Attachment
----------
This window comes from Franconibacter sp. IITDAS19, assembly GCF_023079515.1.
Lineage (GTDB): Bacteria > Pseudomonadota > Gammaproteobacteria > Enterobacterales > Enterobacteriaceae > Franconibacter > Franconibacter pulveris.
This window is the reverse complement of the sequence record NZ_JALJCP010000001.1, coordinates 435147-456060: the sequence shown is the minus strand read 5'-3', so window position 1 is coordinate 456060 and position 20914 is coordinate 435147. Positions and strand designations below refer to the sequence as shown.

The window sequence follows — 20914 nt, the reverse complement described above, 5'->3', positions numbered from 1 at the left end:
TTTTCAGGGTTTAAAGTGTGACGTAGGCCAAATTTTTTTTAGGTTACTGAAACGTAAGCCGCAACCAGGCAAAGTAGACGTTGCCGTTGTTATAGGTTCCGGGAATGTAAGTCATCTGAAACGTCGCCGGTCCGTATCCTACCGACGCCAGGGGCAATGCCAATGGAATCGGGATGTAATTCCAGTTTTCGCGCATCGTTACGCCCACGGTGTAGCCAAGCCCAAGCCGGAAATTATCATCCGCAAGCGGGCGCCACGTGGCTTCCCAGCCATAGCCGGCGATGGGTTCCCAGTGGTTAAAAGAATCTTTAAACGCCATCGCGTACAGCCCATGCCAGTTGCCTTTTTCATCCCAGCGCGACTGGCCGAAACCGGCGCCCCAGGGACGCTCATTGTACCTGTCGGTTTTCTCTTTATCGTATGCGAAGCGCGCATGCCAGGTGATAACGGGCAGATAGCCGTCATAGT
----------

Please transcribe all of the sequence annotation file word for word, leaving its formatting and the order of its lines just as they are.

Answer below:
This window comes from Franconibacter sp. IITDAS19, assembly GCF_023079515.1.
Lineage (GTDB): Bacteria > Pseudomonadota > Gammaproteobacteria > Enterobacterales > Enterobacteriaceae > Franconibacter > Franconibacter pulveris.
This window is the reverse complement of the sequence record NZ_JALJCP010000001.1, coordinates 435147-456060: the sequence shown is the minus strand read 5'-3', so window position 1 is coordinate 456060 and position 20914 is coordinate 435147. Positions and strand designations below refer to the sequence as shown.

The window sequence follows — 20914 nt, the reverse complement described above, 5'->3', positions numbered from 1 at the left end:
TTTTCAGGGTTTAAAGTGTGACGTAGGCCAAATTTTTTTTAGGTTACTGAAACGTAAGCCGCAACCAGGCAAAGTAGACGTTGCCGTTGTTATAGGTTCCGGGAATGTAAGTCATCTGAAACGTCGCCGGTCCGTATCCTACCGACGCCAGGGGCAATGCCAATGGAATCGGGATGTAATTCCAGTTTTCGCGCATCGTTACGCCCACGGTGTAGCCAAGCCCAAGCCGGAAATTATCATCCGCAAGCGGGCGCCACGTGGCTTCCCAGCCATAGCCGGCGATGGGTTCCCAGTGGTTAAAAGAATCTTTAAACGCCATCGCGTACAGCCCATGCCAGTTGCCTTTTTCATCCCAGCGCGACTGGCCGAAACCGGCGCCCCAGGGACGCTCATTGTACCTGTCGGTTTTCTCTTTATCGTATGCGAAGCGCGCATGCCAGGTGATAACGGGCAGATAGCCGTCATAGT